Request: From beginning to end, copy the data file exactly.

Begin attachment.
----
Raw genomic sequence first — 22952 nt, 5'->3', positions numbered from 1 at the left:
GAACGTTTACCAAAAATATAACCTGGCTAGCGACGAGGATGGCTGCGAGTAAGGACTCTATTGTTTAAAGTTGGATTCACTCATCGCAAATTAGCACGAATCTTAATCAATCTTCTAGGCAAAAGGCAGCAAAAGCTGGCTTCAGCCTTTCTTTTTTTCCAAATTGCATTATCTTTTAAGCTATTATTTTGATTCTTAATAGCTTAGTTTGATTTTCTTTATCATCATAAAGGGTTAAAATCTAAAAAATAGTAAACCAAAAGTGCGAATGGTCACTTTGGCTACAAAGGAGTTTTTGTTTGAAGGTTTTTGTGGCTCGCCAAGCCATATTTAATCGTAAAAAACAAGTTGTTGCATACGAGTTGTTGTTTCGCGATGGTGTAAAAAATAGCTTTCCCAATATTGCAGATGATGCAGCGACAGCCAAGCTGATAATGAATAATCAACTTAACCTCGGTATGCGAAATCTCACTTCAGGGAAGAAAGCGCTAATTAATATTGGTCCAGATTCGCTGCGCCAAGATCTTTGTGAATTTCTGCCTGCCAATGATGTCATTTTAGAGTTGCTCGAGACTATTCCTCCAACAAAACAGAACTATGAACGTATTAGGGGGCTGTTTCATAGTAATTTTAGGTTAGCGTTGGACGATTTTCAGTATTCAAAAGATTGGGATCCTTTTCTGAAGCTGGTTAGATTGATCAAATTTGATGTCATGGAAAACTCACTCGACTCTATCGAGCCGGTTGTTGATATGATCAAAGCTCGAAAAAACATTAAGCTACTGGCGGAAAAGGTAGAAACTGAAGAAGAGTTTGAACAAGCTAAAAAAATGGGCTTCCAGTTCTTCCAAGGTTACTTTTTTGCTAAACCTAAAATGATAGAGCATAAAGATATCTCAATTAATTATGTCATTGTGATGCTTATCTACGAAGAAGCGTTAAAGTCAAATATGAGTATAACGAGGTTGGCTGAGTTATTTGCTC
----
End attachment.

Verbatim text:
Raw genomic sequence first — 22952 nt, 5'->3', positions numbered from 1 at the left:
GAACGTTTACCAAAAATATAACCTGGCTAGCGACGAGGATGGCTGCGAGTAAGGACTCTATTGTTTAAAGTTGGATTCACTCATCGCAAATTAGCACGAATCTTAATCAATCTTCTAGGCAAAAGGCAGCAAAAGCTGGCTTCAGCCTTTCTTTTTTTCCAAATTGCATTATCTTTTAAGCTATTATTTTGATTCTTAATAGCTTAGTTTGATTTTCTTTATCATCATAAAGGGTTAAAATCTAAAAAATAGTAAACCAAAAGTGCGAATGGTCACTTTGGCTACAAAGGAGTTTTTGTTTGAAGGTTTTTGTGGCTCGCCAAGCCATATTTAATCGTAAAAAACAAGTTGTTGCATACGAGTTGTTGTTTCGCGATGGTGTAAAAAATAGCTTTCCCAATATTGCAGATGATGCAGCGACAGCCAAGCTGATAATGAATAATCAACTTAACCTCGGTATGCGAAATCTCACTTCAGGGAAGAAAGCGCTAATTAATATTGGTCCAGATTCGCTGCGCCAAGATCTTTGTGAATTTCTGCCTGCCAATGATGTCATTTTAGAGTTGCTCGAGACTATTCCTCCAACAAAACAGAACTATGAACGTATTAGGGGGCTGTTTCATAGTAATTTTAGGTTAGCGTTGGACGATTTTCAGTATTCAAAAGATTGGGATCCTTTTCTGAAGCTGGTTAGATTGATCAAATTTGATGTCATGGAAAACTCACTCGACTCTATCGAGCCGGTTGTTGATATGATCAAAGCTCGAAAAAACATTAAGCTACTGGCGGAAAAGGTAGAAACTGAAGAAGAGTTTGAACAAGCTAAAAAAATGGGCTTCCAGTTCTTCCAAGGTTACTTTTTTGCTAAACCTAAAATGATAGAGCATAAAGATATCTCAATTAATTATGTCATTGTGATGCTTATCTACGAAGAAGCGTTAAAGTCAAATATGAGTATAACGAGGTTGGCTGAGTTATTTGCTC